>
> > I wonder if Google Collections (even though we don't use third party
> > libraries) concurrent map, which supports weak keys, handles the
> > removal of weakly referenced keys in a more elegant way than Java's
> > WeakHashMap?
> >
> > On Mon, Dec 7, 2009 at 4:38 PM, Tom Hill <solr-list@worldware.com>
> wrote:
> > > Hi -
> > >
> > > If I understand correctly, WeakHashMap does not free the memory for the
> > > value (cached data) when the key is nulled, or even when the key is
> > garbage
> > > collected.
> > >
> > > It requires one more step: a method on WeakHashMap must be called to
> > allow
> > > it to release its hard reference to the cached data. It appears that
> most
> > > methods in WeakHashMap end up calling expungeStaleEntries, which will
> > clear
> > > the hard reference. But you have to call some method on the map, before
> > the
> > > memory is eligible for garbage collection.
> > >
> > > So it requires four stages to free the cached data. Null the key; A GC
> to
> > > release the weak reference to the key; A call to some method on the
> map;
> > > Then the next GC cycle should free the value.
> > >
> > > So it seems possible that you could end up with double memory usage for
> a
> > > time. If you don't have a GC between the time that you close the old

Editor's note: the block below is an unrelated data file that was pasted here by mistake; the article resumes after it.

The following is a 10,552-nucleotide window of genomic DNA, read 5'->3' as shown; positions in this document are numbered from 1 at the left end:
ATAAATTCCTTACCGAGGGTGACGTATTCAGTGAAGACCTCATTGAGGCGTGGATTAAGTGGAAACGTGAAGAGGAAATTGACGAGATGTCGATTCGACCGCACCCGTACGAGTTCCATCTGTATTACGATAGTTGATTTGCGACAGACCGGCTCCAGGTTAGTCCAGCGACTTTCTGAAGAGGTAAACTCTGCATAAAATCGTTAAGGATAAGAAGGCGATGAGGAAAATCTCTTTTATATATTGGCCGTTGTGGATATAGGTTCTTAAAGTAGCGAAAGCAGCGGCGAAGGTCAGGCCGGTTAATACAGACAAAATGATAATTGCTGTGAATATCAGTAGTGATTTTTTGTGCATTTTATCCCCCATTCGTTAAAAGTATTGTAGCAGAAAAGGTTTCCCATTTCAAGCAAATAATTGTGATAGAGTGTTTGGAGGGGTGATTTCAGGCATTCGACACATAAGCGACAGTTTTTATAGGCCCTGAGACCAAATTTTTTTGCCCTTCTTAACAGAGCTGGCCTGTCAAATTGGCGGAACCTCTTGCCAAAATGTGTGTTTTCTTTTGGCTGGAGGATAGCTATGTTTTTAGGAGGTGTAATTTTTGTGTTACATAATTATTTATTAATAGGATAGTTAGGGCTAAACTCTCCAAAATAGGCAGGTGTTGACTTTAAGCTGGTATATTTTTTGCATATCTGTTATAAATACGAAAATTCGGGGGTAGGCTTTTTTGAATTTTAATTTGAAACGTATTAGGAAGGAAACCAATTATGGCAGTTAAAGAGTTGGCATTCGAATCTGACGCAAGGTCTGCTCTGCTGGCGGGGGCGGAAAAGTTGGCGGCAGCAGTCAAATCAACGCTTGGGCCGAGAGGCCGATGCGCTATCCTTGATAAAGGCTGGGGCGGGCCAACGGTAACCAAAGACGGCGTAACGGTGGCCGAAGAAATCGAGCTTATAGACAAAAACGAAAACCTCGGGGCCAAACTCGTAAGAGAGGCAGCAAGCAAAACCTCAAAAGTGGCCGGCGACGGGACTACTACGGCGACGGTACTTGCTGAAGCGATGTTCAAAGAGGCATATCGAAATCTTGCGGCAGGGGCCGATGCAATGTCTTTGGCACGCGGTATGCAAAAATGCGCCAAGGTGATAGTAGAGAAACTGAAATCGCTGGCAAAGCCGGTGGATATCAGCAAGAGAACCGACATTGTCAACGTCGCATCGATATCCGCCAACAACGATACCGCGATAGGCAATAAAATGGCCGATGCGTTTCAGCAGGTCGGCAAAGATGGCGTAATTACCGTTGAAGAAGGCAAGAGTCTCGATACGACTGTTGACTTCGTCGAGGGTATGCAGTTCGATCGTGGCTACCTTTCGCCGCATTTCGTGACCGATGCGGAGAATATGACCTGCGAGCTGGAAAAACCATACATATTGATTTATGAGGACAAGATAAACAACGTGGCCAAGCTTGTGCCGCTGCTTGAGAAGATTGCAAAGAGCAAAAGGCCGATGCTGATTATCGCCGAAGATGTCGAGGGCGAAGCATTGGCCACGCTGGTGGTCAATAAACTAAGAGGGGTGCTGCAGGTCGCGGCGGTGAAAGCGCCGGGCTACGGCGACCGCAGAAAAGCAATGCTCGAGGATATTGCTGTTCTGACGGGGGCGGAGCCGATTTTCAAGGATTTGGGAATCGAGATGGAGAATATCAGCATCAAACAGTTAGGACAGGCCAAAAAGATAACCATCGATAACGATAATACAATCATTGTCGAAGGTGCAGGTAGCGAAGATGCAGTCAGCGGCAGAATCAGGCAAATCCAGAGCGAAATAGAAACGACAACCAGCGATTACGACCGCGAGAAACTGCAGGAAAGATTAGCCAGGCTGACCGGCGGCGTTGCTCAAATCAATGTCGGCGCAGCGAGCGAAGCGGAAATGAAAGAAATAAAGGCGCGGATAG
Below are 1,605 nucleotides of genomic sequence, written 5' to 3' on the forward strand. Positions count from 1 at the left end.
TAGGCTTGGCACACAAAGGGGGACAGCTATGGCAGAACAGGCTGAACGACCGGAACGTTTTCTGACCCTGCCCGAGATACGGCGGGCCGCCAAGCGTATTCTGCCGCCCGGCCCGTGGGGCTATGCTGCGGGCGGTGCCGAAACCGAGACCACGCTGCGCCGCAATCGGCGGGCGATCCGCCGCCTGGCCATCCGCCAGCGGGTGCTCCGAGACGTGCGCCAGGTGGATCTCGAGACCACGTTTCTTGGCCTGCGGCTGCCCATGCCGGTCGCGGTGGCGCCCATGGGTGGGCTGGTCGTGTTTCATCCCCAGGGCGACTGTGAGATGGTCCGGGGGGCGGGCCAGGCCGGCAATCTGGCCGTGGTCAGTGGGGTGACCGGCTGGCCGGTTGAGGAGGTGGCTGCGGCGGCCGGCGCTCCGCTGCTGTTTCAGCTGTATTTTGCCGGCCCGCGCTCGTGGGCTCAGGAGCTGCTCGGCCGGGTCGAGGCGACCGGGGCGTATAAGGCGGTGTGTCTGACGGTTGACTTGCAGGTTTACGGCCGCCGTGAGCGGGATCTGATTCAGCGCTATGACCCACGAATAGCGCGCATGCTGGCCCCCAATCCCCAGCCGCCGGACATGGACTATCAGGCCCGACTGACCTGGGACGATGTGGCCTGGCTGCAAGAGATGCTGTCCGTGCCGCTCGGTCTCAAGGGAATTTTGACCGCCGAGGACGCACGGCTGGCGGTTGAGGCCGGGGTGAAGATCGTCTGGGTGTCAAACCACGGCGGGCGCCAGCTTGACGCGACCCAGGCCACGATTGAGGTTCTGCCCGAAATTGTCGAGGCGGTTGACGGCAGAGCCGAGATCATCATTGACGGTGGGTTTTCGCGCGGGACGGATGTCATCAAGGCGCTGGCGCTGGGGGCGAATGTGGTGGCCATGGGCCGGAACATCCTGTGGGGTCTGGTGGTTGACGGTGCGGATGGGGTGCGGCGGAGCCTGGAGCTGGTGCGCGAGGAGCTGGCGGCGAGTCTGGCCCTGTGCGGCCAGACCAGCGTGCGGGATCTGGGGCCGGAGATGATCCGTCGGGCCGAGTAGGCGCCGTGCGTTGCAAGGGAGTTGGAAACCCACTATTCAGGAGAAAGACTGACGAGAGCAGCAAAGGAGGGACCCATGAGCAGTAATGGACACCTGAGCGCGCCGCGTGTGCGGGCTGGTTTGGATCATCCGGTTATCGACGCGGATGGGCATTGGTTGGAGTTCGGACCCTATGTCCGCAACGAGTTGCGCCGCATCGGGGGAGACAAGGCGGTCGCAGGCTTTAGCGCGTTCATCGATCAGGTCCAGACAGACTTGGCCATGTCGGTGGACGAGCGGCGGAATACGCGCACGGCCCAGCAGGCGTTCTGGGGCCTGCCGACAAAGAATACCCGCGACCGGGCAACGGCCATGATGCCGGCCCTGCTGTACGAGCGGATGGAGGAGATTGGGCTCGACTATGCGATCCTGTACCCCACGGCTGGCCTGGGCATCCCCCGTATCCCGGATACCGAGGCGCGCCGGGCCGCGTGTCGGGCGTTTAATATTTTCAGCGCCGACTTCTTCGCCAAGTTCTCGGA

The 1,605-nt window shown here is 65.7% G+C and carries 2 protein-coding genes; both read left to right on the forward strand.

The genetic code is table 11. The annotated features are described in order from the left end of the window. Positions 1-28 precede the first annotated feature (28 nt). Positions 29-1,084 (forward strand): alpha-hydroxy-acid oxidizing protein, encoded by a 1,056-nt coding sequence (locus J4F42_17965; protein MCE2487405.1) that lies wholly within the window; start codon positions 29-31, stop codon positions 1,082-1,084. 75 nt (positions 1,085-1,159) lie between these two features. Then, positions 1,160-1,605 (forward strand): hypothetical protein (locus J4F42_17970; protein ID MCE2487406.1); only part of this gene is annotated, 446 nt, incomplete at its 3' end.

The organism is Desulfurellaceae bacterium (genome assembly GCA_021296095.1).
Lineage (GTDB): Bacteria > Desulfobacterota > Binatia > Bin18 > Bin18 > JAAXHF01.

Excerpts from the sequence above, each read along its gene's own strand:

> > reader,
> > > and you start to load the field cache entry for the next reader, then
> the
> > > key may still be hanging around uncollected.
> > >
> > > At that point, it may run a GC when you allocate the new cache, but
> > that's
> > > only the first GC. It can't free the cached data until after the next
> > call
> > > to expungeStaleEntries, so for a while you have both caches around.
> > >
> > > This extra usage could cause things to move into tenured space. Could
> > this
> > > be causing your problem?
> > >
> > > Workaround would be to cause some method to be called on the
> WeakHashMap.
> > > You don't want to call get(), since that will try to populate the
> cache.
> > > Maybe if you tried putting a small value to the cache, and doing a GC,
> > and
> > > see if your memory drops then.
> > >
> > >
> > > Tom
> > >